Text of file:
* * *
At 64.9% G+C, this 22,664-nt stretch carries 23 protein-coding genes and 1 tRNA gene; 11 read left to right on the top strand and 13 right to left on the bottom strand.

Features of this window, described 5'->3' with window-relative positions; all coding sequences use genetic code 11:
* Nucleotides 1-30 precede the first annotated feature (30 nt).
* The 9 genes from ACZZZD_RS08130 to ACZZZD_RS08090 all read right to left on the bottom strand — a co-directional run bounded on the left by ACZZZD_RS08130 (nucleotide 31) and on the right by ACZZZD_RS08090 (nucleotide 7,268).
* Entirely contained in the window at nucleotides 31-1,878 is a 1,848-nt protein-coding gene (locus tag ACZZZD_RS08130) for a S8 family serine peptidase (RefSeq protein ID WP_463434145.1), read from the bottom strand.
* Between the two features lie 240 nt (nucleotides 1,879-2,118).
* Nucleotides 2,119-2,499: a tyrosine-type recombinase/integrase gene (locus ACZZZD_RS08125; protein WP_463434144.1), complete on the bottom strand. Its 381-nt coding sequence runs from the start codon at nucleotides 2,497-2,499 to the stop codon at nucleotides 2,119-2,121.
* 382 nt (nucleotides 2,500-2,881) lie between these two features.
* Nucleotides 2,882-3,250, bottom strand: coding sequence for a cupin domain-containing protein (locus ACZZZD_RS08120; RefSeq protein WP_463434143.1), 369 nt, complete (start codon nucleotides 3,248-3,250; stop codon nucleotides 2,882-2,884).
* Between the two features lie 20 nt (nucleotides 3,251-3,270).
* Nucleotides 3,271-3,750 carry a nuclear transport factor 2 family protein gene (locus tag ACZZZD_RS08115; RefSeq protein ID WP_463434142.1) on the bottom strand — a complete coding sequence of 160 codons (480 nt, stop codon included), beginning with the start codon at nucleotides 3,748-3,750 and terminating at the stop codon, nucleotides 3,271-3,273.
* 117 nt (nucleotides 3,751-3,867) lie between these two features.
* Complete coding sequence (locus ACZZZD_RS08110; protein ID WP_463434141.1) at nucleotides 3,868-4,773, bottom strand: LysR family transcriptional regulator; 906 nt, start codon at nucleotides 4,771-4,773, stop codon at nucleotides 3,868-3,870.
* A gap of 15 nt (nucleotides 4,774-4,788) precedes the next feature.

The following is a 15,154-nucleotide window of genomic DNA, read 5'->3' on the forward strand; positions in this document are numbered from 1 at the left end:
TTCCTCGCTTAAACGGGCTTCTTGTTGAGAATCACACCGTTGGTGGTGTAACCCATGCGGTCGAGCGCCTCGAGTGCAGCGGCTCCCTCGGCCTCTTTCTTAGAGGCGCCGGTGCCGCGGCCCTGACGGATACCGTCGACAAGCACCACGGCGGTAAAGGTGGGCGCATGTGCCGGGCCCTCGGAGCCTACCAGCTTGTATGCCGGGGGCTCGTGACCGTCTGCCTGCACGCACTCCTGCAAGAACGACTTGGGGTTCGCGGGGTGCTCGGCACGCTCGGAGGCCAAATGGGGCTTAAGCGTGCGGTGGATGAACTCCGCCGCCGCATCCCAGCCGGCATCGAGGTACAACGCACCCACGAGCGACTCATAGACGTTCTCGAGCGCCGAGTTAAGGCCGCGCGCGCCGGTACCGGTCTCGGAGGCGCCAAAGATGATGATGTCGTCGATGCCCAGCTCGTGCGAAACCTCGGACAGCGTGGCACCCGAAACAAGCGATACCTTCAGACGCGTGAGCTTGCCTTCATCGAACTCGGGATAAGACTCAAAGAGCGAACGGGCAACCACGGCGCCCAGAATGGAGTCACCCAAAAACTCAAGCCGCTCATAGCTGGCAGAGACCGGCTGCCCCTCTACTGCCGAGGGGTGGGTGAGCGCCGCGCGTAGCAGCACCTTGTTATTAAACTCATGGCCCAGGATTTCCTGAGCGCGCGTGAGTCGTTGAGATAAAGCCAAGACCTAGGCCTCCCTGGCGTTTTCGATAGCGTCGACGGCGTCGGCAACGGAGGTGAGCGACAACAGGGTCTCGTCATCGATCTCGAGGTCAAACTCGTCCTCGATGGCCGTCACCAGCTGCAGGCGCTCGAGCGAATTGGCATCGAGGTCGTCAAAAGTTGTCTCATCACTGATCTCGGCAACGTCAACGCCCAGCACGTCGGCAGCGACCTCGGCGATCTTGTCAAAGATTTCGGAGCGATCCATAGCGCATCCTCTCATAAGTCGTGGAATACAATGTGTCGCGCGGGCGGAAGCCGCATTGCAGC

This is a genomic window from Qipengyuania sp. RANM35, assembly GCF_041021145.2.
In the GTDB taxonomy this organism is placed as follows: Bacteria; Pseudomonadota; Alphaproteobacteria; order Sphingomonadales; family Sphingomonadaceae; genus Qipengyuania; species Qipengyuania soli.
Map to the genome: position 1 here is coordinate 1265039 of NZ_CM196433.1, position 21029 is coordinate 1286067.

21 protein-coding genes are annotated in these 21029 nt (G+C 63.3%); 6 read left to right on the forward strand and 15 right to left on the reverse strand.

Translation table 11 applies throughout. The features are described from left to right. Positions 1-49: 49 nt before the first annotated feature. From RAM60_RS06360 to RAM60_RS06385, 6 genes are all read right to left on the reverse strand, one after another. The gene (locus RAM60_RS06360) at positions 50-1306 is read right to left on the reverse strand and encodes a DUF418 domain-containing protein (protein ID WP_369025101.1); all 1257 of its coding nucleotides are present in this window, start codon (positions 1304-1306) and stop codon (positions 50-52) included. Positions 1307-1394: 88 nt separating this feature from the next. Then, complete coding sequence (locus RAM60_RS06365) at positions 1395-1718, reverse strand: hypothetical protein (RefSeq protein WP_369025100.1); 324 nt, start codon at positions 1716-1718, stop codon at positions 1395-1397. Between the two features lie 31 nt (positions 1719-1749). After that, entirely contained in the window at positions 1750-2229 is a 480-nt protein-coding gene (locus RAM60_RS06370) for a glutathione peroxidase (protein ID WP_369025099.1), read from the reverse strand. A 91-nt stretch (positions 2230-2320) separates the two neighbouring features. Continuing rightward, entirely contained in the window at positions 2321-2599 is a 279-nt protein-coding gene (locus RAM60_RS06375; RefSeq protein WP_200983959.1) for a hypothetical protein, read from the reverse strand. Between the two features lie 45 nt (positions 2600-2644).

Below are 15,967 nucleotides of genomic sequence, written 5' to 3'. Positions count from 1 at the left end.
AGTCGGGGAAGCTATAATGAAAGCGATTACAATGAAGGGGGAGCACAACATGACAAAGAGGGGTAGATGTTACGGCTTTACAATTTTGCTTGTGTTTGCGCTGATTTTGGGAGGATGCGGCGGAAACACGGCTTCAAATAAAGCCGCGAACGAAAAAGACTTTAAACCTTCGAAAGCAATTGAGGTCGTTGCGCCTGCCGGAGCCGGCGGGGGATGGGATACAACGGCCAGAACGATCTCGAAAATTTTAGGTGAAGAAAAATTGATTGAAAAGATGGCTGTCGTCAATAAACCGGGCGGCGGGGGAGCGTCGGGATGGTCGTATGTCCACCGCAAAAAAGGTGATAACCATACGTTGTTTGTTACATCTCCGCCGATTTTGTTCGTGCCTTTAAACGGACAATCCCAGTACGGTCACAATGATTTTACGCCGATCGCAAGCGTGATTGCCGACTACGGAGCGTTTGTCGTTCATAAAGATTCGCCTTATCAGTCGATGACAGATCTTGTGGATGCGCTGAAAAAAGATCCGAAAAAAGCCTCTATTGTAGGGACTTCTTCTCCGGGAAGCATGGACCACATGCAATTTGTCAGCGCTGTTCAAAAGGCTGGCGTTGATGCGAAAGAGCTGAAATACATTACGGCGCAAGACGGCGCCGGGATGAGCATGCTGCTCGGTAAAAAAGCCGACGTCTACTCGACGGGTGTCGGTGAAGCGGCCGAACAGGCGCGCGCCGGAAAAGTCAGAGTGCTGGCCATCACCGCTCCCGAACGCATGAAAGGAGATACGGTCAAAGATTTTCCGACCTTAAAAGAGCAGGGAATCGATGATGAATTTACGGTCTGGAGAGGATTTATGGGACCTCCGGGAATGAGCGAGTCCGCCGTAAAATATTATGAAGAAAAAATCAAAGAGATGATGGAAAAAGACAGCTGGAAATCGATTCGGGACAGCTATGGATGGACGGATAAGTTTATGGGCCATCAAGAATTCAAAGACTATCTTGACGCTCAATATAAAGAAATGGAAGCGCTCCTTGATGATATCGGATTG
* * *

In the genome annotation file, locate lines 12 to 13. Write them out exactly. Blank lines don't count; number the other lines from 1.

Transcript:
* 117 nt (nucleotides 3,751-3,867) lie between these two features.
* Complete coding sequence (locus ACZZZD_RS08110; protein ID WP_463434141.1) at nucleotides 3,868-4,773, bottom strand: LysR family transcriptional regulator; 906 nt, start codon at nucleotides 4,771-4,773, stop codon at nucleotides 3,868-3,870.